To show how bad this would be for students we collected a list of the most common fallacies taught in American classrooms — a list of truths that, if Oklahoma gets its way, students may never hear.

Lie: Blacks, both free and enslaved, fought for the Confederacy.

Watch on ursalways.tumblr.com

July the 14th, 1861

Washington D.C.

My very dear Sarah:

The indications are very strong that we shall move in a few days—perhaps tomorrow. Lest I should not be able to write you again, I feel impelled to write lines that may fall under your eye when I shall be no more.

Our movement may be one of a few days duration and full of pleasure—and it may be one of severe conflict and death to me. Not my will, but thine O God, be done. If it is necessary that I should fall on the battlefield for my country, I am ready. I have no misgivings about, or lack of confidence in, the cause in which I am engaged, and my courage does not halt or falter. I know how strongly American Civilization now leans upon the triumph of the Government, and how great a debt we owe to those who went before us through the blood and suffering of the Revolution. And I am willing—perfectly willing—to lay down all my joys in this life, to help maintain this Government, and to pay that debt.

But, my dear wife, when I know that with my own joys I lay down nearly all of yours, and replace them in this life with cares and sorrows—when, after having eaten for long years the bitter fruit of orphanage myself, I must offer it as their only sustenance to my dear little children—is it weak or dishonorable, while the banner of my purpose floats calmly and proudly in the breeze, that my unbounded love for you, my darling wife and children, should struggle in fierce, though useless, contest with my love of country.

Sarah, my love for you is deathless, it seems to bind me to you with mighty cables that nothing but Omnipotence could break; and yet my love of Country comes over me like a strong wind and bears me irresistibly on with all these chains to the battlefield.

The memories of the blissful moments I have spent with you come creeping over me, and I feel most gratified to God and to you that I have enjoyed them so long. And hard it is for me to give them up and burn to ashes the hopes of future years, when God willing, we might still have lived and loved together and seen our sons grow up to honorable manhood around us. I have, I know, but few and small claims upon Divine Providence, but something whispers to me—perhaps it is the wafted prayer of my little Edgar—that I shall return to my loved ones unharmed. If I do not, my dear Sarah, never forget how much I love you, and when my last breath escapes me on the battlefield, it will whisper your name.

Forgive my many faults, and the many pains I have caused you. How thoughtless and foolish I have often been! How gladly would I wash out with my tears every little spot upon your happiness, and struggle with all the misfortune of this world, to shield you and my children from harm. But I cannot. I must watch you from the spirit land and hover near you, while you buffet the storms with your precious little freight, and wait with sad patience till we meet to part no more.

But, O Sarah! If the dead can come back to this earth and flit unseen around those they loved, I shall always be near you; in the brightest day and in the darkest night—amidst your happiest scenes and gloomiest hours—always, always; and if there be a soft breeze upon your cheek, it shall be my breath; or the cool air fans your throbbing temple, it shall be my spirit passing by.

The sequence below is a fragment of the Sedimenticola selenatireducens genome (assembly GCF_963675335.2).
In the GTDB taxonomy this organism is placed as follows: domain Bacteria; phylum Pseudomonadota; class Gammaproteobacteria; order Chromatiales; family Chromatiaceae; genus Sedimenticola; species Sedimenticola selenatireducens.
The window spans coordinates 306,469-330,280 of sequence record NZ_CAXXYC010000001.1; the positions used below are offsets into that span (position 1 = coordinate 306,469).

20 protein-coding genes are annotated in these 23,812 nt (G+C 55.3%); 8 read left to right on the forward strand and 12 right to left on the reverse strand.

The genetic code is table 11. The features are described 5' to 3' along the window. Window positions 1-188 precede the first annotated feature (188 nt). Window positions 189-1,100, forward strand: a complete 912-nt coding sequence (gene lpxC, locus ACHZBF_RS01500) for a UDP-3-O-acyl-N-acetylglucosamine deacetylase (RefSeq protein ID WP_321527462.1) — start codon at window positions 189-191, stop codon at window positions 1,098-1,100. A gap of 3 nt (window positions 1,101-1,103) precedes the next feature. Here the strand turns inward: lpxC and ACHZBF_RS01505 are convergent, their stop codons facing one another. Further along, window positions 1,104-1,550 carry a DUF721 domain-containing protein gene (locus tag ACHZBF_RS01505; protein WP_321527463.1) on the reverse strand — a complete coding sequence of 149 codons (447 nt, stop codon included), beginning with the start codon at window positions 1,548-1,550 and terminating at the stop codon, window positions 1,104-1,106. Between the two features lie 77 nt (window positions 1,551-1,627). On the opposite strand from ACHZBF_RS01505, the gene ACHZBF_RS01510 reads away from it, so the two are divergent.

Sarah, do not mourn me dead; think I am gone and wait for me, for we shall meet again.

As for my little boys, they will grow as I have done, and never know a father’s love and care. Little Willie is too young to remember me long, and my blue-eyed Edgar will keep my frolics with him among the dimmest memories of his childhood. Sarah, I have unlimited confidence in your maternal care and your development of their characters. Tell my two mothers his and hers I call God’s blessing upon them. O Sarah, I wait for you there! Come to me, and lead thither my children.


So this is what I got up at half past 5 to do this morning! 

Our family was asked to play at a U.S. Civil War Remembrance Ceremony. Dad and Harrison did a pipe and drum duet on two songs, I did a fiddle duet with my mother on Danny Boy, and I also played a set of tunes on my own. 

It was utterly gorgeous this morning - with the sun shining through the trees and the leaves beginning to fall! October is a glorious month here in Connecticut, and with the sun shining through the fog down through the trees and around the graves… it was very special and it felt very right to be remembering those who died fighting for what they  believed in, and to be grateful for the unity that was preserved and fought for in the war. 

Douglass Jr.

Frederick Douglass’s son took after him in more than one way. Both were badasses, both started newspapers and were excellent writers, and both had freakin’ awesome facial hair!

I have not mentioned it on this blog yet...

…but I am a big Civil War…not buff, I guess. I’m not one of those people who collects memorabilia, or God help me, re-enacts. But still, the Civil War, and the run-up to it is one of my favorite periods in U.S. history.

Possibly it’s because I love to pick fights, or play the spoiler, or both, because what I can only refer to as Civil War Fandom drives me to the brink of my sanity. The overwhelming belief in the “Lost Cause,” Confederate aplolgism, straw-man arguments over “states’ rights,” Shelby Foote, The Killer Angels, and all the related drivel drives me to the brink of my sanity.

So it’s good to read people like Ta-Nehisi Coates, one of the writers dedicated to reminding us that the Civil War was about not only slavery, but white supremacy. Read his latest post, and anything he writes about the Civil War.

Also, Battle Cry of Freedom by James McPherson, is probably the best book on the subject.